BIO586 – Human Genetics: This course is designed to introduce students to human genetics.  All of the basic principles of genetics will be applied to obtain a greater understanding of the role of genetic mutation in disease.  Topics include the mitosis/meiosis, common genetic disorders and etiologies, epigenetics, pharmacogenetics, and biochemical genetics will be included. Instructor – Hugo Gante, PhD

BIO587 – Bioinformatics: Provides students with theoretical knowledge and practical skill required to effectively utilize essential network-based bioinformatics programs and databases which are typically accessed from standard laptop computers. Students will be guided in how to utilize these programs to interpret genetic variants. Instructor – Jennifer Smith, PhD

BIO683-Population Genetics: Population genetics examines the frequencies and distributions of alleles, genotypes, and haplotypes to understand the forces that affect genetic variation.  This course introduces students to the Hardy-Weinberg Equilibrium and Bayesian Theorem as well as segregation and linkage analysis to assess risk for genetic disorders.  Instructor – Hugo Gante, PhD

COUN533 – Techniques of Counseling: Addresses the philosophies, theories, principles, and procedures of counseling.  It includes the use of audio and videotaped counseling interviews, role playing, and case studies.  Instructor – Bridget Roberts-Pittman, PhD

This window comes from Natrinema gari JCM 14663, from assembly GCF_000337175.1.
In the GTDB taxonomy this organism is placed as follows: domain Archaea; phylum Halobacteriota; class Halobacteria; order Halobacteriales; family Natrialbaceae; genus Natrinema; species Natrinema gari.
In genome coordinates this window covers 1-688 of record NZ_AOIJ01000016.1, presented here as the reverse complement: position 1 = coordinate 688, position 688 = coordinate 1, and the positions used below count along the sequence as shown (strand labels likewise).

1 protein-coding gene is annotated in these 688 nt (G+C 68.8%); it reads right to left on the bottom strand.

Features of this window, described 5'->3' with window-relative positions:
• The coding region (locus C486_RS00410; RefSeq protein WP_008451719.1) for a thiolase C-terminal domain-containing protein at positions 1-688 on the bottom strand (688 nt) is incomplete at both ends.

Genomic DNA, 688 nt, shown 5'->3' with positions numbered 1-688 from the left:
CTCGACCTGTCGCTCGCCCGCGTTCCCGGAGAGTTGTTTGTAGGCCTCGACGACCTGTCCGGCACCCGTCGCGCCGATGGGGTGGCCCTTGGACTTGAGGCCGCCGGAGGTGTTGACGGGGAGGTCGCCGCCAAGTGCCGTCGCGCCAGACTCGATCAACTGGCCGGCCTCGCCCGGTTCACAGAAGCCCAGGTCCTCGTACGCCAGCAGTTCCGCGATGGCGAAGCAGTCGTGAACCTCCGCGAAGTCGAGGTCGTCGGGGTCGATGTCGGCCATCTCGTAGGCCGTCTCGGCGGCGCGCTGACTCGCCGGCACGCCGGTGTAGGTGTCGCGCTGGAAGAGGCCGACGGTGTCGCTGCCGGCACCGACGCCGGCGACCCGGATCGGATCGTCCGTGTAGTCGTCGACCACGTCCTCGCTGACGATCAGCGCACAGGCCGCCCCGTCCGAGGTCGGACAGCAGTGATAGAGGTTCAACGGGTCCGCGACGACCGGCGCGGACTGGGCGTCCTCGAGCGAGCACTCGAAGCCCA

COUN738 – Ethics & Professional Practice: Addresses the social, cultural, and ethical issues encountered in genetic counseling.  It will discuss licensure, credentialing, and various scenarios which may be encountered and the ethics of emerging practices such as direct-to-consumer genetic testing. Instructor - Bridget Roberts-Pittman, PhD

COUN666 – Multicultural Counseling: Explore the basic concepts of group and family dynamics as foundation for the facilitation of a genetic counseling session.  Emphasis is placed on providing students the skills to respond to patients in a culturally sensitive manner.  Topics which will be addressed include gender, race, religion, social class, disability, and sexual orientation. Instructor – Bridget Roberts-Pittman, PhD

PSY566 – Development through the Lifespan: Provide students with an understanding of genetic disorders as they affect overall development after birth.  Students will develop an understanding of the variation and parallels between processes of physical development and behavioral development. Instructor – Caitlin Brez, PhD

PHIL525-Bioethics of Genomic Science: Based on the perspective that ethics should provide guidance for social practice, the advances in genetics require a sustained and systematic examination in relation to the meaning of disability, accounts of distributive justice, equality in opportunity and the concept of human nature. After acquiring a basic understanding of principles commonly used in bioethics, students will consider such questions as: Should genes for human diseases be patented?  Should information from genetic testing be available to employers and insurers? Should parents always be told of genetic testing availability?  This course will examine what impact genetic knowledge could have on individuals’ lives and futures. Instructor – Michael Deem, PhD

The current